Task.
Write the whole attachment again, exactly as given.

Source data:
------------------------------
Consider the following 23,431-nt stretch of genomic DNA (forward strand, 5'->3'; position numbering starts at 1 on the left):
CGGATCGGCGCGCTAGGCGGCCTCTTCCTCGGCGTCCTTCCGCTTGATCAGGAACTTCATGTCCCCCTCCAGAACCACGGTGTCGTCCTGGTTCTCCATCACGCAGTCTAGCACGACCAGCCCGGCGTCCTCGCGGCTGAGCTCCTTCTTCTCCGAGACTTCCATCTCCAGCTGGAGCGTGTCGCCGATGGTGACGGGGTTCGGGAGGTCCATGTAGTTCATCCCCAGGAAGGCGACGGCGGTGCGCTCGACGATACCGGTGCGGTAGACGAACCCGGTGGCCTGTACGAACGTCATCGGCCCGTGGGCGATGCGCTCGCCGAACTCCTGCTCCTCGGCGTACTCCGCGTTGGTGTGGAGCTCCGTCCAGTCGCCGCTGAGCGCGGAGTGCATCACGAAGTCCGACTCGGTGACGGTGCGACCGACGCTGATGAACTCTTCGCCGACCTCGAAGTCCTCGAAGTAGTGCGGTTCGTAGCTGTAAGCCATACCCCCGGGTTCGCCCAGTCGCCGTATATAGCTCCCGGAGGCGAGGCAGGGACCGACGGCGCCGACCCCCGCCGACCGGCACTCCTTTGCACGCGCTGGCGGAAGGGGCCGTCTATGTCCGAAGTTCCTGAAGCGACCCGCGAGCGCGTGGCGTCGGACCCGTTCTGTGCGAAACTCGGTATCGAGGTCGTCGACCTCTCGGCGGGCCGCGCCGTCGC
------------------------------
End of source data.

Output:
Consider the following 23,431-nt stretch of genomic DNA (forward strand, 5'->3'; position numbering starts at 1 on the left):
CGGATCGGCGCGCTAGGCGGCCTCTTCCTCGGCGTCCTTCCGCTTGATCAGGAACTTCATGTCCCCCTCCAGAACCACGGTGTCGTCCTGGTTCTCCATCACGCAGTCTAGCACGACCAGCCCGGCGTCCTCGCGGCTGAGCTCCTTCTTCTCCGAGACTTCCATCTCCAGCTGGAGCGTGTCGCCGATGGTGACGGGGTTCGGGAGGTCCATGTAGTTCATCCCCAGGAAGGCGACGGCGGTGCGCTCGACGATACCGGTGCGGTAGACGAACCCGGTGGCCTGTACGAACGTCATCGGCCCGTGGGCGATGCGCTCGCCGAACTCCTGCTCCTCGGCGTACTCCGCGTTGGTGTGGAGCTCCGTCCAGTCGCCGCTGAGCGCGGAGTGCATCACGAAGTCCGACTCGGTGACGGTGCGACCGACGCTGATGAACTCTTCGCCGACCTCGAAGTCCTCGAAGTAGTGCGGTTCGTAGCTGTAAGCCATACCCCCGGGTTCGCCCAGTCGCCGTATATAGCTCCCGGAGGCGAGGCAGGGACCGACGGCGCCGACCCCCGCCGACCGGCACTCCTTTGCACGCGCTGGCGGAAGGGGCCGTCTATGTCCGAAGTTCCTGAAGCGACCCGCGAGCGCGTGGCGTCGGACCCGTTCTGTGCGAAACTCGGTATCGAGGTCGTCGACCTCTCGGCGGGCCGCGCCGTCGC